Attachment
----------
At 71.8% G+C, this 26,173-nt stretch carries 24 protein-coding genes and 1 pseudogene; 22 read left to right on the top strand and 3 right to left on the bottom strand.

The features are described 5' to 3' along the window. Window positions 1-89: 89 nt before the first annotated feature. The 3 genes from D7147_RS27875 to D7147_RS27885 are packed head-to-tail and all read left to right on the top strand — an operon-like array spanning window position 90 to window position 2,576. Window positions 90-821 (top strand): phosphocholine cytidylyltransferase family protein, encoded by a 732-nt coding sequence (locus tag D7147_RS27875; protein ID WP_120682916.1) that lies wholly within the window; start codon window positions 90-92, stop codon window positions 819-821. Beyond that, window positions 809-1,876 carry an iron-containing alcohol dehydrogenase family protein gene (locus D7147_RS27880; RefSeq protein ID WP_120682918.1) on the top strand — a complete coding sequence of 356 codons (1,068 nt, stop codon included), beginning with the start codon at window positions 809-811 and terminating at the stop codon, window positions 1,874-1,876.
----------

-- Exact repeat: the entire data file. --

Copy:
At 71.8% G+C, this 26,173-nt stretch carries 24 protein-coding genes and 1 pseudogene; 22 read left to right on the top strand and 3 right to left on the bottom strand.

The features are described 5' to 3' along the window. Window positions 1-89: 89 nt before the first annotated feature. The 3 genes from D7147_RS27875 to D7147_RS27885 are packed head-to-tail and all read left to right on the top strand — an operon-like array spanning window position 90 to window position 2,576. Window positions 90-821 (top strand): phosphocholine cytidylyltransferase family protein, encoded by a 732-nt coding sequence (locus tag D7147_RS27875; protein ID WP_120682916.1) that lies wholly within the window; start codon window positions 90-92, stop codon window positions 819-821. Beyond that, window positions 809-1,876 carry an iron-containing alcohol dehydrogenase family protein gene (locus D7147_RS27880; RefSeq protein ID WP_120682918.1) on the top strand — a complete coding sequence of 356 codons (1,068 nt, stop codon included), beginning with the start codon at window positions 809-811 and terminating at the stop codon, window positions 1,874-1,876.